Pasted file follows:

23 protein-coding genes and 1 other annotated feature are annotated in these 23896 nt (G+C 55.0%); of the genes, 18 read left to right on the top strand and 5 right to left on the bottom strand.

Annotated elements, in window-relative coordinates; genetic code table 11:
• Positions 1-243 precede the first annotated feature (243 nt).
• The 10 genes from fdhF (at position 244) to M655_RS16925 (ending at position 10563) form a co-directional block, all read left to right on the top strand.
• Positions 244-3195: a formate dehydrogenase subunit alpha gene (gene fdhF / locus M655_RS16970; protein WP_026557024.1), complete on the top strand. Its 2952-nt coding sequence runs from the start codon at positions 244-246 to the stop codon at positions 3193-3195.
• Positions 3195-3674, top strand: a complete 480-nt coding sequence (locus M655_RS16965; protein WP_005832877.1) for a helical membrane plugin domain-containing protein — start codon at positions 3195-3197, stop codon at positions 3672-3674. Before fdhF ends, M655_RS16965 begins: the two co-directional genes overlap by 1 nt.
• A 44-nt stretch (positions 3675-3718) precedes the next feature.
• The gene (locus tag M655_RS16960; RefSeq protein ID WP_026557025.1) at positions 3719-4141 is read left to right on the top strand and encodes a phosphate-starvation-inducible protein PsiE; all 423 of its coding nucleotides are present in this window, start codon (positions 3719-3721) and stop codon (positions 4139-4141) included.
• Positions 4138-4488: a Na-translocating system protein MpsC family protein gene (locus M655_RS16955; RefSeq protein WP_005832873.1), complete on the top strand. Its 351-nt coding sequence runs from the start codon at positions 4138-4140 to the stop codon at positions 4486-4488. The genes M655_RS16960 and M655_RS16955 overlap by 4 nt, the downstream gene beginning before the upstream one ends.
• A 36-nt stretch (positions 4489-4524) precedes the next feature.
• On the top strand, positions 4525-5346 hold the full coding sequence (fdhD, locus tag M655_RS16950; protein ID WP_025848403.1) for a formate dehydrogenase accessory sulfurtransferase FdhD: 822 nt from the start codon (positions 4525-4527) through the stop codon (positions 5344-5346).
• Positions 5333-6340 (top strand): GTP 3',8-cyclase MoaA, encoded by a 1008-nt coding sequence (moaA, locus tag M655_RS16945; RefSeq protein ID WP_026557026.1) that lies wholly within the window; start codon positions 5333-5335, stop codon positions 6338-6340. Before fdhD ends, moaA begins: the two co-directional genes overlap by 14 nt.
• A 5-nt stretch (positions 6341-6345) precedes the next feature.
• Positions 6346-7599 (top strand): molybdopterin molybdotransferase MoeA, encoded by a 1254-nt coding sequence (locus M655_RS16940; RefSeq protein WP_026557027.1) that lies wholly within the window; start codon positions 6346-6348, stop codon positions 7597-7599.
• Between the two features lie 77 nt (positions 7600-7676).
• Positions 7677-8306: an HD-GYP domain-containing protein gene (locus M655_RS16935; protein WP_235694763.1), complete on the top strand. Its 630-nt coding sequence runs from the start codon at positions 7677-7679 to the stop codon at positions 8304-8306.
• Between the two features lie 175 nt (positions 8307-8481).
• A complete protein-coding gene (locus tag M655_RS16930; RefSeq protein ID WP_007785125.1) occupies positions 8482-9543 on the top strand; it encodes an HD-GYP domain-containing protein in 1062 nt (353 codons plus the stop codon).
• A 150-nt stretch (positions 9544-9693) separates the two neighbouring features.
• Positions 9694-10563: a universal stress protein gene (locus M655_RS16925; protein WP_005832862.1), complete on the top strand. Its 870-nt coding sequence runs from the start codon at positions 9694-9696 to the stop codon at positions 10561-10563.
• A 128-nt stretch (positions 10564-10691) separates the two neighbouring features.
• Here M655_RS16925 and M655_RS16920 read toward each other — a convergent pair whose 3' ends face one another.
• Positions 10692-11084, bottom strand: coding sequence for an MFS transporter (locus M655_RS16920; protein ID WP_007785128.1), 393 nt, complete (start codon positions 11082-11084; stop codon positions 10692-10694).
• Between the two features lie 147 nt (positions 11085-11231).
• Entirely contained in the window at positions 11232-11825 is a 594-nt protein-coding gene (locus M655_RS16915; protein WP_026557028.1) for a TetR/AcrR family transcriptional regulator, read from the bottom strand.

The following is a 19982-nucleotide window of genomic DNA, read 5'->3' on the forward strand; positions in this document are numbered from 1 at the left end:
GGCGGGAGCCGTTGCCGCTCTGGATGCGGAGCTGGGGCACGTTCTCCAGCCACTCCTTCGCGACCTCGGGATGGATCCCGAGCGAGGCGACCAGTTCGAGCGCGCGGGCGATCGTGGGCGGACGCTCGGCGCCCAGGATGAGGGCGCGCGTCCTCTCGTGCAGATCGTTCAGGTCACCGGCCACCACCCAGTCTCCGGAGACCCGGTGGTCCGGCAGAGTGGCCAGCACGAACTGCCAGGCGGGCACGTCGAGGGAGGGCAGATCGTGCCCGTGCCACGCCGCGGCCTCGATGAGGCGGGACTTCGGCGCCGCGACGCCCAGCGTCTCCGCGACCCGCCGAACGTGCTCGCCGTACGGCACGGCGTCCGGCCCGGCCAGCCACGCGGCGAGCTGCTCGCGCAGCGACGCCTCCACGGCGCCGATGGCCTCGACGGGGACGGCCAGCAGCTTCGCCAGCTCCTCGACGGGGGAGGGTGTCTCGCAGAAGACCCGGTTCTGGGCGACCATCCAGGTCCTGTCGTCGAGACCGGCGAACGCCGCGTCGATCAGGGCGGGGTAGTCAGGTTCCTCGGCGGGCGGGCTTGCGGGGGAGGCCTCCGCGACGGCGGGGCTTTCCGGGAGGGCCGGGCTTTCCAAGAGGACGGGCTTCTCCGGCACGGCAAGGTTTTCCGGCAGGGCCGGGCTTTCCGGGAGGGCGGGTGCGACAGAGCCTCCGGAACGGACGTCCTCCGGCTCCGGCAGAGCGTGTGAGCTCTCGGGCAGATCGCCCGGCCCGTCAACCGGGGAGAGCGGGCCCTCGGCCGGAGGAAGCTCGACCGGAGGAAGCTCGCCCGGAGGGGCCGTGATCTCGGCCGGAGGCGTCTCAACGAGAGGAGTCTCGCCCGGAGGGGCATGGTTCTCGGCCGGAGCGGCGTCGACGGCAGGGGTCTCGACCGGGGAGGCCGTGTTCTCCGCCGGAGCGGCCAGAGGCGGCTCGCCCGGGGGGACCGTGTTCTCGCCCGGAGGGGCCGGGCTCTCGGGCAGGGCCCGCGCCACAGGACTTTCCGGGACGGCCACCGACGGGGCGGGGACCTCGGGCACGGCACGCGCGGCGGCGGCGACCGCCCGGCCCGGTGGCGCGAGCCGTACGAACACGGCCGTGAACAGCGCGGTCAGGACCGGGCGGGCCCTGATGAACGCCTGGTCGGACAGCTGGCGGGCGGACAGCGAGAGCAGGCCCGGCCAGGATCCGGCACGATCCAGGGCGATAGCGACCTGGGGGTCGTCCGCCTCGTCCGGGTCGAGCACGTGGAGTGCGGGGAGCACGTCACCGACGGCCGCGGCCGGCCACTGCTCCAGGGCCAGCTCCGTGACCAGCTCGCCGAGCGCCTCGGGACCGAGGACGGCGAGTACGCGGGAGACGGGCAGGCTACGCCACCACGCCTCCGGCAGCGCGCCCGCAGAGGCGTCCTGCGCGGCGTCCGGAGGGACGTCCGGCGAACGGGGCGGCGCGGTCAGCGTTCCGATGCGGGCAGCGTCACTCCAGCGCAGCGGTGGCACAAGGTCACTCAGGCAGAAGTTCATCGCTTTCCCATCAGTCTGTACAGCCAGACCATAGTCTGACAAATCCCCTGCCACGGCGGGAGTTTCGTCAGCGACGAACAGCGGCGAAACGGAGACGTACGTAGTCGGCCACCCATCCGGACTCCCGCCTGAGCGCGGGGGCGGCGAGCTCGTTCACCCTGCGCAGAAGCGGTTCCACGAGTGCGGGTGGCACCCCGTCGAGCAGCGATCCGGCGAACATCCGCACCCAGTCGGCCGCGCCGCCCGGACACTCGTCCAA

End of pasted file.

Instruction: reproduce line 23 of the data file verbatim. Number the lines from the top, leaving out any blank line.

• Positions 10692-11084, bottom strand: coding sequence for an MFS transporter (locus M655_RS16920; protein ID WP_007785128.1), 393 nt, complete (start codon positions 11082-11084; stop codon positions 10692-10694).